PubDate: Thu, 16 October 2014 14:59:37
  • Germany’s flagging economy: Build some bridges and roads, Mrs Merkel
    • Abstract: FOR the past few years Germany has been a shining exception to Europe’s economic weakness. But suddenly the Teflon Teuton is in trouble. Germany’s GDP fell in the second quarter and more recent news has been grimmer still. Industrial output and exports plunged in August. The ZEW index, a measure of investor confidence, has tumbled to its lowest level in almost two years. The economy may well be in recessionThis weakness has many outside Germany deeply worried. But inside the country the reaction is one of stoic nonchalance. Even as the government this week slashed its official growth forecasts from 1.8% to 1.2% for 2014, and from 2% to 1.3% for 2015, it argued against any shift from the long-standing goal of balancing the budget next year. “A dip in growth is not a cataclysm,” says Sigmar Gabriel, the economy minister; there are “no economic-policy grounds” for changing course.Good politics, lousy economicsPolitically, this position has a certain logic (see article). The promise of no...
      PubDate: Thu, 16 October 2014 14:59:37
  • British politics: Farage against the machine
    • Abstract: INSURGENT populist parties are now a familiar feature of the European political landscape, yet their rise is so recent and so sharp that it still has the power to shock the mainstream. In by-elections on October 9th the right-wing UK Independence Party (UKIP), which wants to stop immigration and pull Britain out of the European Union, not only won its first parliamentary seat, which it took from the Conservative Party, but also nearly grabbed one from the Labour Party, which hitherto regarded UKIP as the Tories’ problem. Polls since the by-election have put the party anywhere from 13% to 25% of the vote nationally. Next month another by-election offers UKIP the chance to grab another Tory seat.Neither David Cameron, the Tory prime minister, nor Ed Miliband, Labour’s leader, has much sympathy for UKIP’s positions. But both are trimming their policies in an effort to emulate the insurgent’s success. To placate his party’s perennially disaffected right—from which two MPs have so far defected to UKIP—Mr Cameron has promised to renegotiate freedom of movement within the European Union ahead of a referendum on Britain’s membership. He is now being urged to say that if...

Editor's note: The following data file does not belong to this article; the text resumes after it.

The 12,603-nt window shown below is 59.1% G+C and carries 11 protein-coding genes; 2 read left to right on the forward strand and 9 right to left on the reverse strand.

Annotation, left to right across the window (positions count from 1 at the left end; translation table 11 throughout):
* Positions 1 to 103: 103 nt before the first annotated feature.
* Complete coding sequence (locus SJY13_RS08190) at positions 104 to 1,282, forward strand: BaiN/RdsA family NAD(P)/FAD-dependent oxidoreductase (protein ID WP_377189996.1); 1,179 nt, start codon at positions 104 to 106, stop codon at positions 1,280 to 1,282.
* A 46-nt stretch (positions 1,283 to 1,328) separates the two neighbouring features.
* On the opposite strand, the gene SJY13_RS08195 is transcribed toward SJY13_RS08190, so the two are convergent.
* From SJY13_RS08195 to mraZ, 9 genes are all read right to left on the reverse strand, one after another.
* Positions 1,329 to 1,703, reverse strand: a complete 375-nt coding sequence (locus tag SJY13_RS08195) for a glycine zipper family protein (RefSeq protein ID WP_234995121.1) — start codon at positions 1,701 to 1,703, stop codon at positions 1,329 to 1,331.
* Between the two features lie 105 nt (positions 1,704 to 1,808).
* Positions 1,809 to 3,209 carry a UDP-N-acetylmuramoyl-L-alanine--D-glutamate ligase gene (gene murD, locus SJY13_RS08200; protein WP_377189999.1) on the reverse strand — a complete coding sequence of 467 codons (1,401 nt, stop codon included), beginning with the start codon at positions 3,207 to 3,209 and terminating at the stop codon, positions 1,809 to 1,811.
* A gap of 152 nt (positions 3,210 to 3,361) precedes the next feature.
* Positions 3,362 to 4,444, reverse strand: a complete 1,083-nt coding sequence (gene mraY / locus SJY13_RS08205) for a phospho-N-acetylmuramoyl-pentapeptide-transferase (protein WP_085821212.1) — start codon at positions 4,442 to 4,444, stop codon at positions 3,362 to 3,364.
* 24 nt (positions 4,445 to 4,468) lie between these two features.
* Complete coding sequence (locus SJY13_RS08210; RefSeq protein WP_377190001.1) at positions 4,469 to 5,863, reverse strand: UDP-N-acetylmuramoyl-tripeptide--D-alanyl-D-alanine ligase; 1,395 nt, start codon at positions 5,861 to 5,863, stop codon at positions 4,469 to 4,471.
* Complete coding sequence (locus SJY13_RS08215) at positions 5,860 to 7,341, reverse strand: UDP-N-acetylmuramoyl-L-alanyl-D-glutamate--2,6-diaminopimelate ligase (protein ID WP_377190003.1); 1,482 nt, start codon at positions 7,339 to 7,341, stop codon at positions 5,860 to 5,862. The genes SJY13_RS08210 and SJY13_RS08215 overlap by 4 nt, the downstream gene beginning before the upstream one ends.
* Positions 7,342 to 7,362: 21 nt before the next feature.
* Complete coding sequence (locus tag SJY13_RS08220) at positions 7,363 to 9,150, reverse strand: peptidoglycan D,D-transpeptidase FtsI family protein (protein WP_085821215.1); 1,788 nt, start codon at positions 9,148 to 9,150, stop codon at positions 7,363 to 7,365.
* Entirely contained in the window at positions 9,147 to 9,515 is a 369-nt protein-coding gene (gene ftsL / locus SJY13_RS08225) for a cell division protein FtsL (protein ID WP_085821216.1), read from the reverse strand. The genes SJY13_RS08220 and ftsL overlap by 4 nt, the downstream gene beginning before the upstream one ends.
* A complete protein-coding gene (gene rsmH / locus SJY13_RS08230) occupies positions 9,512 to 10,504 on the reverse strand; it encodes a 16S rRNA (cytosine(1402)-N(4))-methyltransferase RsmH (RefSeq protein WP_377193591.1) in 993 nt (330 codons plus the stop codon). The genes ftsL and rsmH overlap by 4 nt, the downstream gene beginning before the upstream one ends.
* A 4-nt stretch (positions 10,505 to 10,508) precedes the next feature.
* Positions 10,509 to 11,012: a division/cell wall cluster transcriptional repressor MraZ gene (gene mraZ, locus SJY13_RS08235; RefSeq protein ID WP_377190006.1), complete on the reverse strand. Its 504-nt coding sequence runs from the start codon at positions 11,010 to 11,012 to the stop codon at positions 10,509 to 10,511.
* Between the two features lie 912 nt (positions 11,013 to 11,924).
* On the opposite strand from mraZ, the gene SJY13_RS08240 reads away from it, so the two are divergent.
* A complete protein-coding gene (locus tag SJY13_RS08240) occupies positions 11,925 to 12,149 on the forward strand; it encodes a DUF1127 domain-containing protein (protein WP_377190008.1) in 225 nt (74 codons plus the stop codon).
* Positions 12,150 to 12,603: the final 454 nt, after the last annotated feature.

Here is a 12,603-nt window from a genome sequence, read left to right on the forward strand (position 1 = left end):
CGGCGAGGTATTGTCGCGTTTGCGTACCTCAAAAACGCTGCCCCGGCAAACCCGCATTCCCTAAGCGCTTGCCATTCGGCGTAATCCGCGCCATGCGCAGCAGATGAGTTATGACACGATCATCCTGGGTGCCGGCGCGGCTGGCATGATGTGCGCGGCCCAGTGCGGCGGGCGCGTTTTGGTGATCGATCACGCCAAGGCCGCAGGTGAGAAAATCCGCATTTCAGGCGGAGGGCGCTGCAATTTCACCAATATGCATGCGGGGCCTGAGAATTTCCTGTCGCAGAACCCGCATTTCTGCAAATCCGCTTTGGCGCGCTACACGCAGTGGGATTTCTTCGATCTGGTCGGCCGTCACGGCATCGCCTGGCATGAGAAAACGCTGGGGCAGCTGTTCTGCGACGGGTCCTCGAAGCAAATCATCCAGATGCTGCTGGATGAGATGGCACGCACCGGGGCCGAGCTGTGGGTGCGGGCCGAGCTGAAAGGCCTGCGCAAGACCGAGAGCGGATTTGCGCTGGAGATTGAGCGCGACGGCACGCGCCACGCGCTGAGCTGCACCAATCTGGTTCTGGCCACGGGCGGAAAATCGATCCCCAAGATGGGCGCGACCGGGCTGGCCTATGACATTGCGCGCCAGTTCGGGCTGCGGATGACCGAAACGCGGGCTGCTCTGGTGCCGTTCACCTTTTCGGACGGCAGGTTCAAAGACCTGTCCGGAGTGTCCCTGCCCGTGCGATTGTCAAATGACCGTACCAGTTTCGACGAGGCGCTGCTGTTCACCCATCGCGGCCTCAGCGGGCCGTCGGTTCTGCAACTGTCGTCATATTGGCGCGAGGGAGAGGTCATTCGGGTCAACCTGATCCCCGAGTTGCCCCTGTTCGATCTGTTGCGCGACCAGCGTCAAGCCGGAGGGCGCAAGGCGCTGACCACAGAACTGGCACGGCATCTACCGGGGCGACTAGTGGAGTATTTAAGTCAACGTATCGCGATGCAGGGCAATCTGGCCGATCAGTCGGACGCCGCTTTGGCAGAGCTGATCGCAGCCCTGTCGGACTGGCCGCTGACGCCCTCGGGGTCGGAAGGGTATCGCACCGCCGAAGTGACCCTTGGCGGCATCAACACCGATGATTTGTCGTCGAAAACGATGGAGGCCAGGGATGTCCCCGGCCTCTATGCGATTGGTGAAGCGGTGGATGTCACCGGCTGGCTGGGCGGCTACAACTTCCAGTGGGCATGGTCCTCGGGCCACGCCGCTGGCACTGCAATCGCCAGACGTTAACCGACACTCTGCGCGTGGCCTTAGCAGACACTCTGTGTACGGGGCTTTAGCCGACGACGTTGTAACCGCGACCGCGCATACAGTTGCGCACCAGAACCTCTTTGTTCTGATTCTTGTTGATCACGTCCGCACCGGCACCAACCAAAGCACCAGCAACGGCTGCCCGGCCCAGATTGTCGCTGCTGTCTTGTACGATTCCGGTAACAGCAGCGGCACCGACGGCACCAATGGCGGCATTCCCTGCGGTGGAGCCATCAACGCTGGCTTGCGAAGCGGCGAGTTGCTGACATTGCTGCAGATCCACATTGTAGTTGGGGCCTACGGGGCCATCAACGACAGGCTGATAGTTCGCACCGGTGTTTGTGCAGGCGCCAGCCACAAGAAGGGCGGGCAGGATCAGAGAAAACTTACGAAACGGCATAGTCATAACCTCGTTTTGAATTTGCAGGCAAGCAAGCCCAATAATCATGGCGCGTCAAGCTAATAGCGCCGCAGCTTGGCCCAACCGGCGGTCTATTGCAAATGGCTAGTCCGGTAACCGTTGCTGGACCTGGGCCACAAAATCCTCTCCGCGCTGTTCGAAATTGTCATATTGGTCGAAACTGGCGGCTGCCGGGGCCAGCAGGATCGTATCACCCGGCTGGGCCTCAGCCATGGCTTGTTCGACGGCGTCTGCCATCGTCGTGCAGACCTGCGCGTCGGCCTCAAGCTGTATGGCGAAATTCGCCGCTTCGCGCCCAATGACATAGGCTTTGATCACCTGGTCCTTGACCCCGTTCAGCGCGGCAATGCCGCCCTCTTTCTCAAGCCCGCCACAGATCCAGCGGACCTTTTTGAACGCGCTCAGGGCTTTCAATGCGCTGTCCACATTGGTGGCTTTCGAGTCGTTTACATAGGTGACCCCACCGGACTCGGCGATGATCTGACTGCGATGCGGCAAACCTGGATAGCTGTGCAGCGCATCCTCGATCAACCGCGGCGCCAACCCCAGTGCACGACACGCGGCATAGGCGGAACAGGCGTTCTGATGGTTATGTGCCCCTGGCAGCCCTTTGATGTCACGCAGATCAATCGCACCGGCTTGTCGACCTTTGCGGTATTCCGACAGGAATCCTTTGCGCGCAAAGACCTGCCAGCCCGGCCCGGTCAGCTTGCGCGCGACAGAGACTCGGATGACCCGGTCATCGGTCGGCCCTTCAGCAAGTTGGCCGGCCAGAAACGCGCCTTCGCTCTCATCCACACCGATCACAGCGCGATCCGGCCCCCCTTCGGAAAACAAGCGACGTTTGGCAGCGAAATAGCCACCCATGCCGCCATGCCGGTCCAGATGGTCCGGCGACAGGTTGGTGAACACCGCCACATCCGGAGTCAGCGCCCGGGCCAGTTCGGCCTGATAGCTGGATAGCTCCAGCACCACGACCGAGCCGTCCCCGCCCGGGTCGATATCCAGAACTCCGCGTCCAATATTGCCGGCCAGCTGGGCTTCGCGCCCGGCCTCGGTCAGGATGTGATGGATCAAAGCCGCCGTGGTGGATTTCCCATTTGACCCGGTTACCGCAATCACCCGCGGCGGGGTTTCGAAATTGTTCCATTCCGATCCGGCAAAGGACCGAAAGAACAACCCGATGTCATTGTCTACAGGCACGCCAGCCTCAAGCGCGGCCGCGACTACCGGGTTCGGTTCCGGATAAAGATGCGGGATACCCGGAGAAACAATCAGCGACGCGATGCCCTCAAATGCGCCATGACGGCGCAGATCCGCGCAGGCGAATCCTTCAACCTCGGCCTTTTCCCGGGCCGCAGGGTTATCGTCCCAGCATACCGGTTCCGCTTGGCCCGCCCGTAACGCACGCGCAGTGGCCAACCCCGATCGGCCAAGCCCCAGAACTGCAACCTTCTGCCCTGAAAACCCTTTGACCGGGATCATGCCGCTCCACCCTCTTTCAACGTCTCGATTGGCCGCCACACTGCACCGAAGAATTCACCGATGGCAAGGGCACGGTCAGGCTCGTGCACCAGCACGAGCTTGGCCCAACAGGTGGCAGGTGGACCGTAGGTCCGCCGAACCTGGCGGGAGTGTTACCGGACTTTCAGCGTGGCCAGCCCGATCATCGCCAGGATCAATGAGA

PubDate: Thu, 16 October 2014 08:33:09
  • The epidemic in West Africa: The war on Ebola
    • Abstract: IN SEPTEMBER 1976 scientists in Antwerp received a Thermos out of Yambuku, in what was then Zaire, with two samples from a nun who was fatally ill. One of the vials had smashed, but after scooping the other out of a pool of icy water, blood and broken glass, they discovered that they were handling a deadly and unknown virus. To spare Yambuku from infamy, they named the infection after a local river, the Ebola.The next 36 years saw about 20 Ebola epidemics. Each was in a village or small town in central Africa and subsided after claiming fewer than 300 lives. Today’s crisis is of a different order. It has struck down three countries—Guinea, Liberia and Sierra Leone—with a combined population of over 20m. Almost 4,500 deaths have been recorded: the actual total is much larger. The epidemic is still rampant, destroying communities as it goes. It has spread sporadically to other African countries and to Spain and America.The World Health Organisation (WHO) fears up to 10,000 new victims a week by December, perhaps 70% of whom will die. Its chief calls the epidemic “the most severe acute public-health emergency in modern times”. Now that the world has woken up to the...